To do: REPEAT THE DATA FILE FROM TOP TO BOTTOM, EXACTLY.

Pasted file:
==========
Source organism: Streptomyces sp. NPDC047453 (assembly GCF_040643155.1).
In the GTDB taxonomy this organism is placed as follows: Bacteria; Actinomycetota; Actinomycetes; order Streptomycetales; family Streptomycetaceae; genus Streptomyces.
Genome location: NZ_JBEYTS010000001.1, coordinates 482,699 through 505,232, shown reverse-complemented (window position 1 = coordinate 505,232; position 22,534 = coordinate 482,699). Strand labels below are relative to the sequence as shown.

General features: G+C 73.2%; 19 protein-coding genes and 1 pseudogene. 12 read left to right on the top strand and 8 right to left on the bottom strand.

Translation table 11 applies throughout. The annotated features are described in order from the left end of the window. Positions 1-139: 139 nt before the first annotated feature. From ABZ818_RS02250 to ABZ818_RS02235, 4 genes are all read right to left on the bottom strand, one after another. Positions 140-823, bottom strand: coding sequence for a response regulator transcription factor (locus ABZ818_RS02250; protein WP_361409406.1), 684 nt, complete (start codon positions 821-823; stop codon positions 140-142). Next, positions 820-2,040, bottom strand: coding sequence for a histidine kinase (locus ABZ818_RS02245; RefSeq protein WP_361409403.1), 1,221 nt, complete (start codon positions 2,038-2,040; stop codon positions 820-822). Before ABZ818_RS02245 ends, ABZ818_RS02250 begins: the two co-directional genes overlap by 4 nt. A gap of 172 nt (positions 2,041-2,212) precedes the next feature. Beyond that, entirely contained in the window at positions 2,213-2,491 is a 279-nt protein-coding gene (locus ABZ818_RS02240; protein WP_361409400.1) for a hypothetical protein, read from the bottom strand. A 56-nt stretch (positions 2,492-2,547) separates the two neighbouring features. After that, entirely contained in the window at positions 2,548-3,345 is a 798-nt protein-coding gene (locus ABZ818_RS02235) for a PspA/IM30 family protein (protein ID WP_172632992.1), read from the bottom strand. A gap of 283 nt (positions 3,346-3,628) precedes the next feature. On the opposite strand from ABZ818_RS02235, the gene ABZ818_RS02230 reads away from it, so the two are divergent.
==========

Source organism: Streptomyces sp. NPDC047453 (assembly GCF_040643155.1).
In the GTDB taxonomy this organism is placed as follows: Bacteria; Actinomycetota; Actinomycetes; order Streptomycetales; family Streptomycetaceae; genus Streptomyces.
Genome location: NZ_JBEYTS010000001.1, coordinates 482,699 through 505,232, shown reverse-complemented (window position 1 = coordinate 505,232; position 22,534 = coordinate 482,699). Strand labels below are relative to the sequence as shown.

General features: G+C 73.2%; 19 protein-coding genes and 1 pseudogene. 12 read left to right on the top strand and 8 right to left on the bottom strand.

Translation table 11 applies throughout. The annotated features are described in order from the left end of the window. Positions 1-139: 139 nt before the first annotated feature. From ABZ818_RS02250 to ABZ818_RS02235, 4 genes are all read right to left on the bottom strand, one after another. Positions 140-823, bottom strand: coding sequence for a response regulator transcription factor (locus ABZ818_RS02250; protein WP_361409406.1), 684 nt, complete (start codon positions 821-823; stop codon positions 140-142). Next, positions 820-2,040, bottom strand: coding sequence for a histidine kinase (locus ABZ818_RS02245; RefSeq protein WP_361409403.1), 1,221 nt, complete (start codon positions 2,038-2,040; stop codon positions 820-822). Before ABZ818_RS02245 ends, ABZ818_RS02250 begins: the two co-directional genes overlap by 4 nt. A gap of 172 nt (positions 2,041-2,212) precedes the next feature. Beyond that, entirely contained in the window at positions 2,213-2,491 is a 279-nt protein-coding gene (locus ABZ818_RS02240; protein WP_361409400.1) for a hypothetical protein, read from the bottom strand. A 56-nt stretch (positions 2,492-2,547) separates the two neighbouring features. After that, entirely contained in the window at positions 2,548-3,345 is a 798-nt protein-coding gene (locus ABZ818_RS02235) for a PspA/IM30 family protein (protein ID WP_172632992.1), read from the bottom strand. A gap of 283 nt (positions 3,346-3,628) precedes the next feature. On the opposite strand from ABZ818_RS02235, the gene ABZ818_RS02230 reads away from it, so the two are divergent.